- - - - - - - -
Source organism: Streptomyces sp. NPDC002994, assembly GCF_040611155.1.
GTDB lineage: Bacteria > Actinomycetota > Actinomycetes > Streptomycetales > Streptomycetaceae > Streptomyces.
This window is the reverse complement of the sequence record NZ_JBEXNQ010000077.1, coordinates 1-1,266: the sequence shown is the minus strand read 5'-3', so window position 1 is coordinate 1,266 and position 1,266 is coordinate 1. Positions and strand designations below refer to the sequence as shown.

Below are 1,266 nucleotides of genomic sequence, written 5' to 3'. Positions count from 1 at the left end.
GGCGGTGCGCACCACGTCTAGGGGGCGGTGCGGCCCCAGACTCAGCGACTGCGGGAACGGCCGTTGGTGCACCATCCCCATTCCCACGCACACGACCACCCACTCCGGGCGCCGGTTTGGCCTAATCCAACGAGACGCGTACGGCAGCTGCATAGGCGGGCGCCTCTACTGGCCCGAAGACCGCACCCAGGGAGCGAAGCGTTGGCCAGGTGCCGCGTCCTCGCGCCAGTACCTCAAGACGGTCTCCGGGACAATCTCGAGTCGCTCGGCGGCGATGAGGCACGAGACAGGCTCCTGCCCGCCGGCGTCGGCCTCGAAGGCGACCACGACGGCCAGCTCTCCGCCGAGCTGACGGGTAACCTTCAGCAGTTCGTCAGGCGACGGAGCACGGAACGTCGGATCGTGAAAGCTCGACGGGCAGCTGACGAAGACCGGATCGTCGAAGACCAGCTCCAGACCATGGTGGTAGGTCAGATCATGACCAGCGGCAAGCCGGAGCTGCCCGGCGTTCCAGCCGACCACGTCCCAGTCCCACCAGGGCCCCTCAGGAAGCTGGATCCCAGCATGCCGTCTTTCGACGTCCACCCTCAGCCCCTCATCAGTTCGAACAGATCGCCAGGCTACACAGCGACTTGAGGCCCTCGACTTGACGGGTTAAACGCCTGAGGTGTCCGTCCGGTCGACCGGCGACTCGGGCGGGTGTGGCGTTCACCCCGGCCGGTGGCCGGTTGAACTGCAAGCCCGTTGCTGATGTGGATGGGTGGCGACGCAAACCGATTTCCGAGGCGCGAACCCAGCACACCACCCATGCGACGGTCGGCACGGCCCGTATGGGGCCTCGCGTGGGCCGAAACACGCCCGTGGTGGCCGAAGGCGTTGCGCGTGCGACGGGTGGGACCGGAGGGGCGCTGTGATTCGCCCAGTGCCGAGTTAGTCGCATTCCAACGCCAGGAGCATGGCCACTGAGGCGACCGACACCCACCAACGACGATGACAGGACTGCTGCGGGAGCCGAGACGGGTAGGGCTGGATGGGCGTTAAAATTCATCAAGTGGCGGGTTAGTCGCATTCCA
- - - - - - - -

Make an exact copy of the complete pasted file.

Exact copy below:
Source organism: Streptomyces sp. NPDC002994, assembly GCF_040611155.1.
GTDB lineage: Bacteria > Actinomycetota > Actinomycetes > Streptomycetales > Streptomycetaceae > Streptomyces.
This window is the reverse complement of the sequence record NZ_JBEXNQ010000077.1, coordinates 1-1,266: the sequence shown is the minus strand read 5'-3', so window position 1 is coordinate 1,266 and position 1,266 is coordinate 1. Positions and strand designations below refer to the sequence as shown.

Below are 1,266 nucleotides of genomic sequence, written 5' to 3'. Positions count from 1 at the left end.
GGCGGTGCGCACCACGTCTAGGGGGCGGTGCGGCCCCAGACTCAGCGACTGCGGGAACGGCCGTTGGTGCACCATCCCCATTCCCACGCACACGACCACCCACTCCGGGCGCCGGTTTGGCCTAATCCAACGAGACGCGTACGGCAGCTGCATAGGCGGGCGCCTCTACTGGCCCGAAGACCGCACCCAGGGAGCGAAGCGTTGGCCAGGTGCCGCGTCCTCGCGCCAGTACCTCAAGACGGTCTCCGGGACAATCTCGAGTCGCTCGGCGGCGATGAGGCACGAGACAGGCTCCTGCCCGCCGGCGTCGGCCTCGAAGGCGACCACGACGGCCAGCTCTCCGCCGAGCTGACGGGTAACCTTCAGCAGTTCGTCAGGCGACGGAGCACGGAACGTCGGATCGTGAAAGCTCGACGGGCAGCTGACGAAGACCGGATCGTCGAAGACCAGCTCCAGACCATGGTGGTAGGTCAGATCATGACCAGCGGCAAGCCGGAGCTGCCCGGCGTTCCAGCCGACCACGTCCCAGTCCCACCAGGGCCCCTCAGGAAGCTGGATCCCAGCATGCCGTCTTTCGACGTCCACCCTCAGCCCCTCATCAGTTCGAACAGATCGCCAGGCTACACAGCGACTTGAGGCCCTCGACTTGACGGGTTAAACGCCTGAGGTGTCCGTCCGGTCGACCGGCGACTCGGGCGGGTGTGGCGTTCACCCCGGCCGGTGGCCGGTTGAACTGCAAGCCCGTTGCTGATGTGGATGGGTGGCGACGCAAACCGATTTCCGAGGCGCGAACCCAGCACACCACCCATGCGACGGTCGGCACGGCCCGTATGGGGCCTCGCGTGGGCCGAAACACGCCCGTGGTGGCCGAAGGCGTTGCGCGTGCGACGGGTGGGACCGGAGGGGCGCTGTGATTCGCCCAGTGCCGAGTTAGTCGCATTCCAACGCCAGGAGCATGGCCACTGAGGCGACCGACACCCACCAACGACGATGACAGGACTGCTGCGGGAGCCGAGACGGGTAGGGCTGGATGGGCGTTAAAATTCATCAAGTGGCGGGTTAGTCGCATTCCA